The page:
| pH-Webworld's Welcoming Page | Internal Search Engine | Main Menu | Online PHANTACEA Primer | Ongoing PHANTACEA Features | pHantaBlog | Information for ordering by credit card | Information for ordering by certified cheque or money order | Serial Synopses | Contact | pH-Webworld Miscellanea | Lynx to additional websites featuring Jim McPherson's PHANTACEA Mythos | Bottom of Page Lynx |
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Bulk of page written: October 2001


- 1. "And Then There Were Eleven" - 2. "Talking Dark Ages" - 3. "One Big Happy" - 4. "Damnation Day"

1. Last of the Supranormals: "And Then There Were Eleven"

Despite what its initial sub-heading indicates, Last-1 doesn't actually begin with the Godling Guild's Summoning of 1920, which does begin the Age of the Supranormal. It begins with why there was a need for a Summoning in the first place. That doesn't last long, though, and soon we're on to Salvation Island, 1953, which did pretty much end the Supranormal Age, such as it was. It doesn't last long either, primarily because what Last-1 is really about is the absolute end of their Age. Well, absolute end of the Age of the Supranormal circa 1955 anyhow.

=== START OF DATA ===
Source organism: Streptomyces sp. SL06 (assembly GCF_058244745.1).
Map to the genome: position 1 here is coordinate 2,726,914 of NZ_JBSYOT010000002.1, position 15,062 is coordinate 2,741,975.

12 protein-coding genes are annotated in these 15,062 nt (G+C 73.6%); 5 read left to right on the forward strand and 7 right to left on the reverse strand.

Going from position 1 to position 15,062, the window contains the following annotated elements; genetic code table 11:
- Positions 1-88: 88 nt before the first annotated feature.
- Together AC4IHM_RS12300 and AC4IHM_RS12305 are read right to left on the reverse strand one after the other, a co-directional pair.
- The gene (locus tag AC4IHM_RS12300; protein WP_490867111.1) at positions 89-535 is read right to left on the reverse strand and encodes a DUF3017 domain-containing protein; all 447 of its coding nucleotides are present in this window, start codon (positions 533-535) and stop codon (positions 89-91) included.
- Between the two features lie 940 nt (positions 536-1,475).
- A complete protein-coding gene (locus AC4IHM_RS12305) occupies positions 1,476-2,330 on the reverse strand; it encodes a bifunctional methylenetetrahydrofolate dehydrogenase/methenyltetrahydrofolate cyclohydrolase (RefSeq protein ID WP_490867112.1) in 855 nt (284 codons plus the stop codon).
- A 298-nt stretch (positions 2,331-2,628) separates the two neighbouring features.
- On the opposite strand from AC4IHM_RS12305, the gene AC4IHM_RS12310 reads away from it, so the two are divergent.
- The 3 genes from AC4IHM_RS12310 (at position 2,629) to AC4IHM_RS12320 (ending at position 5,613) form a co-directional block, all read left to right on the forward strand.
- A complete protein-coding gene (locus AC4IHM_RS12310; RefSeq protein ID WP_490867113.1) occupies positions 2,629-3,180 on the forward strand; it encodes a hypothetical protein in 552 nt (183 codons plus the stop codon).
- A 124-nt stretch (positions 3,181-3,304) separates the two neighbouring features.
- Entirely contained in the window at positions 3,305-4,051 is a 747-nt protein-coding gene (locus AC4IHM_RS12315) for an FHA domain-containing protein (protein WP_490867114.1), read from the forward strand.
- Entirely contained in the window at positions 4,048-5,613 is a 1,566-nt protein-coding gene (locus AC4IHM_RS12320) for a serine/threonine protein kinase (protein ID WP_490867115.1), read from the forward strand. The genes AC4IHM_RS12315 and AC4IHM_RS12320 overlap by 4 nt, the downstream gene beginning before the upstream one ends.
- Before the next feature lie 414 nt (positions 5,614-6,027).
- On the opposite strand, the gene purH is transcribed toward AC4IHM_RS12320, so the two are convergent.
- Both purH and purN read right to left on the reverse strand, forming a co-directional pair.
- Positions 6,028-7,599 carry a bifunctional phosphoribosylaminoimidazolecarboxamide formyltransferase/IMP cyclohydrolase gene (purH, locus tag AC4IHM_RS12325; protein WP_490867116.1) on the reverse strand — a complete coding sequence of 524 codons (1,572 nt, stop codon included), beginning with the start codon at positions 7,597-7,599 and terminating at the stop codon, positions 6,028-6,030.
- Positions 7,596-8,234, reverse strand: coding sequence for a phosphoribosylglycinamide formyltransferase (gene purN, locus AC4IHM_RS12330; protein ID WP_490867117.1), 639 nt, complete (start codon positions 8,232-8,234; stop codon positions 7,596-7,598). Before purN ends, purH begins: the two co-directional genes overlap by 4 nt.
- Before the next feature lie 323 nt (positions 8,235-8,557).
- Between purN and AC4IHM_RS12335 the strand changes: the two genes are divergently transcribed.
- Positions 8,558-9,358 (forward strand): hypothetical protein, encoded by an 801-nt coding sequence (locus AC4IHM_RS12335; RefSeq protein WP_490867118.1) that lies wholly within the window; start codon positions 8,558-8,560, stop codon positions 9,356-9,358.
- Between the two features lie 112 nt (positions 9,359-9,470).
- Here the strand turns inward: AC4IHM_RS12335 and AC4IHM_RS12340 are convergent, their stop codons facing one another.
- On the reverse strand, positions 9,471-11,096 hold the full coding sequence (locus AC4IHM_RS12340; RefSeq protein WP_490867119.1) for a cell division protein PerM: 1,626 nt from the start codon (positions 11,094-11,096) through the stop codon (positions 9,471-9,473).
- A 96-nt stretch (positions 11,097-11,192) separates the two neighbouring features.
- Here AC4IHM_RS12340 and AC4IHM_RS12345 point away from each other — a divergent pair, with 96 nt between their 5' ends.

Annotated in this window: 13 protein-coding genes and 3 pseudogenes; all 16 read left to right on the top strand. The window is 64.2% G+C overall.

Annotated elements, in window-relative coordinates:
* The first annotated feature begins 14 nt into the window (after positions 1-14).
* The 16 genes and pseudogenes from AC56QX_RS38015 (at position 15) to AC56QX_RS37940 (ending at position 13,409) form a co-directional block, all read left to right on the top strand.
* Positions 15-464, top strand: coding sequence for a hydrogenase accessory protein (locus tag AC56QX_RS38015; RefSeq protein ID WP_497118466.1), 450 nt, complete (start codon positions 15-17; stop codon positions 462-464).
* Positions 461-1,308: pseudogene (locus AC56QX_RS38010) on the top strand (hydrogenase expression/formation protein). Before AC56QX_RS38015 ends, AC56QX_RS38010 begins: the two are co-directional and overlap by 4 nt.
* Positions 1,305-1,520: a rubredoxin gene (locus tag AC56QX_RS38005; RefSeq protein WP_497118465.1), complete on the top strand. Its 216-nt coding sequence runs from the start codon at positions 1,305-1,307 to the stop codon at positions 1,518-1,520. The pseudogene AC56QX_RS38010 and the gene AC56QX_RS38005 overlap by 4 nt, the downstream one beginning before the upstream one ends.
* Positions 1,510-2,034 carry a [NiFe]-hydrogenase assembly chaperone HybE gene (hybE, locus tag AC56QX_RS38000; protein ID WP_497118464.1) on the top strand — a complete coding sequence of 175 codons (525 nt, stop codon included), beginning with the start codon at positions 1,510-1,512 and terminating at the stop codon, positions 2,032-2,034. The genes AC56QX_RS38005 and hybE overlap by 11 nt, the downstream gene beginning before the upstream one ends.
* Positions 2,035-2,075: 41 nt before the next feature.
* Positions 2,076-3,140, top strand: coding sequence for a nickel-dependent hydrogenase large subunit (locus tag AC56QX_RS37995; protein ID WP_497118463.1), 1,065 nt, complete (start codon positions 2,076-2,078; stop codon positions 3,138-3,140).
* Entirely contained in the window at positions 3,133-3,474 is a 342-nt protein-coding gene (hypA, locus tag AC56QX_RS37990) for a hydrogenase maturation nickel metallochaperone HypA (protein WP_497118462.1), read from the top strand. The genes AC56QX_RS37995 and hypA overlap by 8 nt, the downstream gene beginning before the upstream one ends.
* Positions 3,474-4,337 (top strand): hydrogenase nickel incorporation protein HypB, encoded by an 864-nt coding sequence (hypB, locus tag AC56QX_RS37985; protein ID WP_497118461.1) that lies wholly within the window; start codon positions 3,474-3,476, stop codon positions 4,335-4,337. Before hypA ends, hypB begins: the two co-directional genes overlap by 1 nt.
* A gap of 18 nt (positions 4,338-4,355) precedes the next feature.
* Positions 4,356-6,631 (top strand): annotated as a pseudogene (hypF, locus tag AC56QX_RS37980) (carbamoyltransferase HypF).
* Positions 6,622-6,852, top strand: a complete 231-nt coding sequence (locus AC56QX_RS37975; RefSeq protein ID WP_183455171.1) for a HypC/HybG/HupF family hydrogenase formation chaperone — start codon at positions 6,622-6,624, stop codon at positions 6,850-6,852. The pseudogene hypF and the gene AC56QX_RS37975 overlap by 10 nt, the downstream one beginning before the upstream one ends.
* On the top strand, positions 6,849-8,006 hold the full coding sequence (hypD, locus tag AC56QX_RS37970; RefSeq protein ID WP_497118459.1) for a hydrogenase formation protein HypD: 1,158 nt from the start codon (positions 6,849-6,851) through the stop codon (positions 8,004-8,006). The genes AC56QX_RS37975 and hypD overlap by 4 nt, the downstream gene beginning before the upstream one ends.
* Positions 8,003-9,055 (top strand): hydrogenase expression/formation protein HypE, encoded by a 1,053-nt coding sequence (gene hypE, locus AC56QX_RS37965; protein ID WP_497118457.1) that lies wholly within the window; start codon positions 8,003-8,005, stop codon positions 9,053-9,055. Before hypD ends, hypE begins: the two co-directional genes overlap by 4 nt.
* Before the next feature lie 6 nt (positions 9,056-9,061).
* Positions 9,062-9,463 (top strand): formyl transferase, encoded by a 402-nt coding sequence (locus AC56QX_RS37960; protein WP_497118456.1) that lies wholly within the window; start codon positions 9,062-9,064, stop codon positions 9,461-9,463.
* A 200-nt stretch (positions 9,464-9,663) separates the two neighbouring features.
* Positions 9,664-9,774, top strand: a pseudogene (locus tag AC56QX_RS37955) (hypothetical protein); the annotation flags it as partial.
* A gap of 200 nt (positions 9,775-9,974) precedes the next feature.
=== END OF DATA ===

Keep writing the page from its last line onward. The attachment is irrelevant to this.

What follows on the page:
It's going to take awhile to get to that point. Which is why there's a 4-chapter mini-novella called Last of the Supranormals. We do definitely get rid of one supra this chapter; one we've got rid of twice before, as it happens, -- in 1944 and 1948 (or thereabouts). That's one of the troubles with these darn supras; they keep coming back. And, as one might expect, there's a reason for that. However, well, we're not going to get into that right here, right now.

From the preceeding, it must be a safe bet to make there are at least 12 supras featured in this chapter, right? Wrong! (Guess that's why safe bets are almost always sucker bets.) Fact is there are an awful lot more than 12 at least one-time supras mentioned this chapter. Truth told, though, less than 12 of them physically make an appearance in Last-1. Mind you, as the title kind of gives away, by chapter-end it's equally true there are only going to be eleven active ones left.